Tag: U.S. Geological Survey
Eight U.S. Geological Survey (USGS) field crews are traveling around the Jacksonville, Tampa and Fort Myers, Fla., areas looking for evidence that will tell scientists how high the flood waters and storm surge from Hurricane Irma reached.
About two-thirds of beaches from North Carolina to Maryland have a high probability of eroding as Hurricane Maria moves up the coast, according to the latest U.S. Geological Survey (USGS) coastal change forecast. Approximately 15 percent of that same shoreline has a high probability of experiencing overwash, where surge and waves overtop dunes.
MODFLOW 6, the newest version of the world’s most widely used groundwater modeling software, is now available for download from the U.S. Geological Survey.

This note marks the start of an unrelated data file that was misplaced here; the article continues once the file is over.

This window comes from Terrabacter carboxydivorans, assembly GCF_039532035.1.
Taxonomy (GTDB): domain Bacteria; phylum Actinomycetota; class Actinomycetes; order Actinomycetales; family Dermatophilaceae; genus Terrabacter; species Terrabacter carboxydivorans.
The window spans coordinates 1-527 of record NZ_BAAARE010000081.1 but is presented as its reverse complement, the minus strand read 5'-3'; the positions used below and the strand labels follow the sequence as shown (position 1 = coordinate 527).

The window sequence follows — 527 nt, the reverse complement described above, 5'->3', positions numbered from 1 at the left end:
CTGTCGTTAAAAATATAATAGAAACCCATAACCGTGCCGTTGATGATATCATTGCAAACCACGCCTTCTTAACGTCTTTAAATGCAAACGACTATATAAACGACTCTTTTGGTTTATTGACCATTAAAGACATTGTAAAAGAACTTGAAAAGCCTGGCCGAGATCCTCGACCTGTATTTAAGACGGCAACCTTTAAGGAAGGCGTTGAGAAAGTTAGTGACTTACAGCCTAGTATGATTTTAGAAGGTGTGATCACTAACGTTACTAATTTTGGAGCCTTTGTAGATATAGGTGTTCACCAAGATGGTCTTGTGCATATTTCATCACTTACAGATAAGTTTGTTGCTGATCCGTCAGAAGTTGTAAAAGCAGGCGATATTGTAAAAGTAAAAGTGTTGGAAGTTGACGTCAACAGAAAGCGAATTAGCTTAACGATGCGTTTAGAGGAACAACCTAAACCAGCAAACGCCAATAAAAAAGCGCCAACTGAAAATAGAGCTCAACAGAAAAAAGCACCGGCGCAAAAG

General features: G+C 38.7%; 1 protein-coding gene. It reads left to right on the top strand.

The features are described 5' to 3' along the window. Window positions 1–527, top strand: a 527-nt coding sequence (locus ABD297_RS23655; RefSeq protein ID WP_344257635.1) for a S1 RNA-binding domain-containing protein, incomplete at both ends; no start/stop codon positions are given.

Digital borehole geophysical logs and related data files are now easily accessible through GeoLog Locator, a new web-based, map view and retrieval tool developed by the U.S. Geological Survey.
Large and powerful Hurricane Irma is likely to cause significant erosion along U.S. East Coast beaches from Florida through South Carolina, according to a new projection from the U.S. Geological Survey (USGS).
Five U.S. Geological Survey (USGS) crews installed around 20 storm-tide sensors along the Texas coastline within the areas between San Luis Pass and Corpus Christi. The equipment will be installed on bridges, piers and other structures that have a good chance of surviving a storm surge during a hurricane.
New projections from the U.S. Geological Survey (USGS) indicate Hurricane Harvey is likely to cause significant beach erosion along the Texas coastline, with water overtopping dunes and in some cases inundating areas.
As part of an ongoing effort to improve the suite of hydrography web-based map services, the U.S. Geological Survey (USGS) will separate the services for the National Hydrography Dataset (NHD) and Watershed Boundary Dataset (WBD).